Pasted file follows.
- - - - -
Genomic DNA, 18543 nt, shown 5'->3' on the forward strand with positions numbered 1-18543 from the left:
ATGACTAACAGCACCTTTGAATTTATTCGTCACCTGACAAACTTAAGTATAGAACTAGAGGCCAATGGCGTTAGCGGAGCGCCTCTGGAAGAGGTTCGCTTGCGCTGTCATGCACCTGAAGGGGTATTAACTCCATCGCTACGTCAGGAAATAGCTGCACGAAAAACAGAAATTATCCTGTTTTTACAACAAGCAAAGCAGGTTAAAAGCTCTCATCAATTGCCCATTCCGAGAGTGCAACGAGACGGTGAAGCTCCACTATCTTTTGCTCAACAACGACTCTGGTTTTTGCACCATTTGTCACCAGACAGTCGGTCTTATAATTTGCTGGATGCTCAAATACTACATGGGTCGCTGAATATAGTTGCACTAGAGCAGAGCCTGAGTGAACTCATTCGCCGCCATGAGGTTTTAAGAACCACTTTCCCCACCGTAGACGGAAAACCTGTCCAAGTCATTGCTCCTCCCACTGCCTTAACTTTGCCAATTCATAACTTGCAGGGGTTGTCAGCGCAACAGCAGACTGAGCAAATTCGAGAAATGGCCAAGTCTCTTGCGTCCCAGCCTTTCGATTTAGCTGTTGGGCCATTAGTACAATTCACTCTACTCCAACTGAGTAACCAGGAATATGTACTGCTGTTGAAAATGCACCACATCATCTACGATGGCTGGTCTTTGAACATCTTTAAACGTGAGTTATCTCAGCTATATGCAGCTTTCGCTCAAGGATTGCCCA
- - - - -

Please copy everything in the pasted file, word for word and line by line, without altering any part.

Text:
Genomic DNA, 18543 nt, shown 5'->3' on the forward strand with positions numbered 1-18543 from the left:
ATGACTAACAGCACCTTTGAATTTATTCGTCACCTGACAAACTTAAGTATAGAACTAGAGGCCAATGGCGTTAGCGGAGCGCCTCTGGAAGAGGTTCGCTTGCGCTGTCATGCACCTGAAGGGGTATTAACTCCATCGCTACGTCAGGAAATAGCTGCACGAAAAACAGAAATTATCCTGTTTTTACAACAAGCAAAGCAGGTTAAAAGCTCTCATCAATTGCCCATTCCGAGAGTGCAACGAGACGGTGAAGCTCCACTATCTTTTGCTCAACAACGACTCTGGTTTTTGCACCATTTGTCACCAGACAGTCGGTCTTATAATTTGCTGGATGCTCAAATACTACATGGGTCGCTGAATATAGTTGCACTAGAGCAGAGCCTGAGTGAACTCATTCGCCGCCATGAGGTTTTAAGAACCACTTTCCCCACCGTAGACGGAAAACCTGTCCAAGTCATTGCTCCTCCCACTGCCTTAACTTTGCCAATTCATAACTTGCAGGGGTTGTCAGCGCAACAGCAGACTGAGCAAATTCGAGAAATGGCCAAGTCTCTTGCGTCCCAGCCTTTCGATTTAGCTGTTGGGCCATTAGTACAATTCACTCTACTCCAACTGAGTAACCAGGAATATGTACTGCTGTTGAAAATGCACCACATCATCTACGATGGCTGGTCTTTGAACATCTTTAAACGTGAGTTATCTCAGCTATATGCAGCTTTCGCTCAAGGATTGCCCA